Question about the "drop" at 6 miles

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Question about the "drop" at 6 miles
« on: December 15, 2008, 03:46:32 PM »
Rowbotham suggests that the "drop" at 6 miles would be over 20ft.  My calculations show that to be way off. 

Suppose that the earth is a sphere of radius 3963 miles. If you are at a point P on the earth's surface and move tangent to the surface a distance of 1 mile then you can form a right angled triangel as in the diagram. Using the theorem of Pythagoras a2 = 39632 + 12 = 15705370 and thus a = 3963.000126 miles. Thus your position is 3963.000126 - 3963 = 0.000126 miles above the surface of the earth. 0.000126 miles = 12*5280*0.000126 = 7.98 inches. Hence the earth's surface curves at approximately 8 inches per mile.

Now, this could explain some of what he is saying about restoring hulls with a telescope.  His distances are all wrong and he concludes that you can see hulls at 6 miles.

What are your thoughts about this?

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Tom Bishop

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Re: Question about the "drop" at 6 miles
« Reply #1 on: December 15, 2008, 04:36:52 PM »
The RE  isn't a horizontal slope which slopes downwards at 8 inches for every mile. That's just the drop in the first mile. The RE is an arc of a circle which continues to bend away from the observer as distance increases.



Suppose that the earth is a sphere with a radius of 3,963 miles. If you are at a point P on the earth's surface and move tangent to the surface a distance of 1 mile then you can form a right angled triangle as in the diagram.

Looking over a distance of 1 mile, we can use the theorem of Pythagoras:

a2 = 3,9632 + 12 = 15,705,370

and when we square root that figure we get a = 3,963.000126 miles

Thus your position is 3,963.000126 - 3,963 = 0.000126 miles above the surface of the earth.

0.000126 miles = 12 in * 5,280 ft * 0.000126 mi = 7.98 inches

Hence after one mile the earth drops approximately 8 inches.

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Looking over a distance of 6 miles, we can use the theorem of Pythagoras:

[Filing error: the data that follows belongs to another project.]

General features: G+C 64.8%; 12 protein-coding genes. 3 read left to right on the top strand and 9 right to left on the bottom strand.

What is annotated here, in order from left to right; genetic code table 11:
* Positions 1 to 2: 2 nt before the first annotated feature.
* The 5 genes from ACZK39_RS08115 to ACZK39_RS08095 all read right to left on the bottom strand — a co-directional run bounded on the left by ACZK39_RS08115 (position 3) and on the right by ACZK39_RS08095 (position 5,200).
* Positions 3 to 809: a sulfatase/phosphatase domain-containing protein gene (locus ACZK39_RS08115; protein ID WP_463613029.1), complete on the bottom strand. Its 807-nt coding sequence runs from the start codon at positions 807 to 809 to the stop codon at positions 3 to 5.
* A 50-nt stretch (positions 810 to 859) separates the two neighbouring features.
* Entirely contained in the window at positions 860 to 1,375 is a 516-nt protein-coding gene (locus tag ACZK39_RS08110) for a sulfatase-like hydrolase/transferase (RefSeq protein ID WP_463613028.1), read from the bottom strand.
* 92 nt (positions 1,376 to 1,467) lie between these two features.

a2 = 3,9632 + 62 = 15,705,405

and when we square root that figure we get a = 3,963.004542 miles

Thus your position is 3,963.004542 - 3,963 = 0.004542 miles above the surface of the earth.

0.004542 miles = 5,280 ft * 0.004542 mi = 23.98 feet

Hence after six miles the earth drops approximately 24 feet.


« Last Edit: December 15, 2008, 04:51:37 PM by Tom Bishop »

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Perfect Circle

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Re: Question about the "drop" at 6 miles
« Reply #2 on: December 15, 2008, 06:33:08 PM »
Suppose that the earth is a sphere with a radius of 3,963 miles.
That is where you are mistaken, Tom. First of all, following the rules of significance, you cannot have an result more accurate than your starting data, and that radius is only accurate to the nearest mile. Second of all, the radius of the earth has a variation of about 13 miles depending on your location. The results you obtained have a MASSIVE margin of error with that radius value, so you cannot use them in your experiments as conclusive proof of a flat earth.
Like the sun, the stars are also expanding and contracting their diameter as they spin around the hub every six months.

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Johannes

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Re: Question about the "drop" at 6 miles
« Reply #3 on: December 15, 2008, 10:17:23 PM »
13 miles compared to almost 4000 isn't a lot. It is negligible. Funny how RE makes excuses....
« Last Edit: December 15, 2008, 10:27:47 PM by Johannes Kepler »

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Perfect Circle

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Re: Question about the "drop" at 6 miles
« Reply #4 on: December 15, 2008, 10:47:19 PM »